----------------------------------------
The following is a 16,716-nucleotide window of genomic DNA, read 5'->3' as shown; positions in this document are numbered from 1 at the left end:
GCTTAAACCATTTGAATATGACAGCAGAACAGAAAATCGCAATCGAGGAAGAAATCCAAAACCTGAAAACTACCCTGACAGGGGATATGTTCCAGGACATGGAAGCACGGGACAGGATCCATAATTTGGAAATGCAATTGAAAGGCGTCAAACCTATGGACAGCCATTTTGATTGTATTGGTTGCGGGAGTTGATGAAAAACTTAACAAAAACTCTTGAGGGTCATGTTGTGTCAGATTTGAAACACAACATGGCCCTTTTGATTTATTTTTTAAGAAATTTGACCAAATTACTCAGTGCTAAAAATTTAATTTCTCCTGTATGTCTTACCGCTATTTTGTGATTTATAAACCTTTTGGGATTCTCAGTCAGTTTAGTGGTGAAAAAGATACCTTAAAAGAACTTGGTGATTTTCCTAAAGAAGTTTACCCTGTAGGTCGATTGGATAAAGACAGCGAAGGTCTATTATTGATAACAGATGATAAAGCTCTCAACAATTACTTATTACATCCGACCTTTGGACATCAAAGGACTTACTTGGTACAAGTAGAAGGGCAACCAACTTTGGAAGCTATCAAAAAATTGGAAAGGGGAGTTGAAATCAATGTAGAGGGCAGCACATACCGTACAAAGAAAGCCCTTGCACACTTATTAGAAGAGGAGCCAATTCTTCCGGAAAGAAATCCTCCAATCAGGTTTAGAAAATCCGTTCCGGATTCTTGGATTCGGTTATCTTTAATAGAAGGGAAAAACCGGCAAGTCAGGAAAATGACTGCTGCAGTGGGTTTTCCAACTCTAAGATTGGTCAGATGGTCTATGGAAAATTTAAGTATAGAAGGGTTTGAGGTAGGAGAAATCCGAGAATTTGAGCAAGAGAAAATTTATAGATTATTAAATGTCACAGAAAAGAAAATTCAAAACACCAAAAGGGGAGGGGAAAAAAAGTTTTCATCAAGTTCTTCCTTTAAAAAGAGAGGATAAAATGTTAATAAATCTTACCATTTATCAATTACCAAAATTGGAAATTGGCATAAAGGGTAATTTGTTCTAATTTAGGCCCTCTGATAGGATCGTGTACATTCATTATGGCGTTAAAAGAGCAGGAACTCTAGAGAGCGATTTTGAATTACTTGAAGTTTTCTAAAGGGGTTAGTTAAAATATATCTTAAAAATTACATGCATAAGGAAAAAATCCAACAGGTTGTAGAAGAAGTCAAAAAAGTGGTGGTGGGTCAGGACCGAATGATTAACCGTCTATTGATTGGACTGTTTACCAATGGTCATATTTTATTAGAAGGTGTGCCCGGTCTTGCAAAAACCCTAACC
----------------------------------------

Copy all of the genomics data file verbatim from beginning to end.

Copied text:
The following is a 16,716-nucleotide window of genomic DNA, read 5'->3' as shown; positions in this document are numbered from 1 at the left end:
GCTTAAACCATTTGAATATGACAGCAGAACAGAAAATCGCAATCGAGGAAGAAATCCAAAACCTGAAAACTACCCTGACAGGGGATATGTTCCAGGACATGGAAGCACGGGACAGGATCCATAATTTGGAAATGCAATTGAAAGGCGTCAAACCTATGGACAGCCATTTTGATTGTATTGGTTGCGGGAGTTGATGAAAAACTTAACAAAAACTCTTGAGGGTCATGTTGTGTCAGATTTGAAACACAACATGGCCCTTTTGATTTATTTTTTAAGAAATTTGACCAAATTACTCAGTGCTAAAAATTTAATTTCTCCTGTATGTCTTACCGCTATTTTGTGATTTATAAACCTTTTGGGATTCTCAGTCAGTTTAGTGGTGAAAAAGATACCTTAAAAGAACTTGGTGATTTTCCTAAAGAAGTTTACCCTGTAGGTCGATTGGATAAAGACAGCGAAGGTCTATTATTGATAACAGATGATAAAGCTCTCAACAATTACTTATTACATCCGACCTTTGGACATCAAAGGACTTACTTGGTACAAGTAGAAGGGCAACCAACTTTGGAAGCTATCAAAAAATTGGAAAGGGGAGTTGAAATCAATGTAGAGGGCAGCACATACCGTACAAAGAAAGCCCTTGCACACTTATTAGAAGAGGAGCCAATTCTTCCGGAAAGAAATCCTCCAATCAGGTTTAGAAAATCCGTTCCGGATTCTTGGATTCGGTTATCTTTAATAGAAGGGAAAAACCGGCAAGTCAGGAAAATGACTGCTGCAGTGGGTTTTCCAACTCTAAGATTGGTCAGATGGTCTATGGAAAATTTAAGTATAGAAGGGTTTGAGGTAGGAGAAATCCGAGAATTTGAGCAAGAGAAAATTTATAGATTATTAAATGTCACAGAAAAGAAAATTCAAAACACCAAAAGGGGAGGGGAAAAAAAGTTTTCATCAAGTTCTTCCTTTAAAAAGAGAGGATAAAATGTTAATAAATCTTACCATTTATCAATTACCAAAATTGGAAATTGGCATAAAGGGTAATTTGTTCTAATTTAGGCCCTCTGATAGGATCGTGTACATTCATTATGGCGTTAAAAGAGCAGGAACTCTAGAGAGCGATTTTGAATTACTTGAAGTTTTCTAAAGGGGTTAGTTAAAATATATCTTAAAAATTACATGCATAAGGAAAAAATCCAACAGGTTGTAGAAGAAGTCAAAAAAGTGGTGGTGGGTCAGGACCGAATGATTAACCGTCTATTGATTGGACTGTTTACCAATGGTCATATTTTATTAGAAGGTGTGCCCGGTCTTGCAAAAACCCTAACC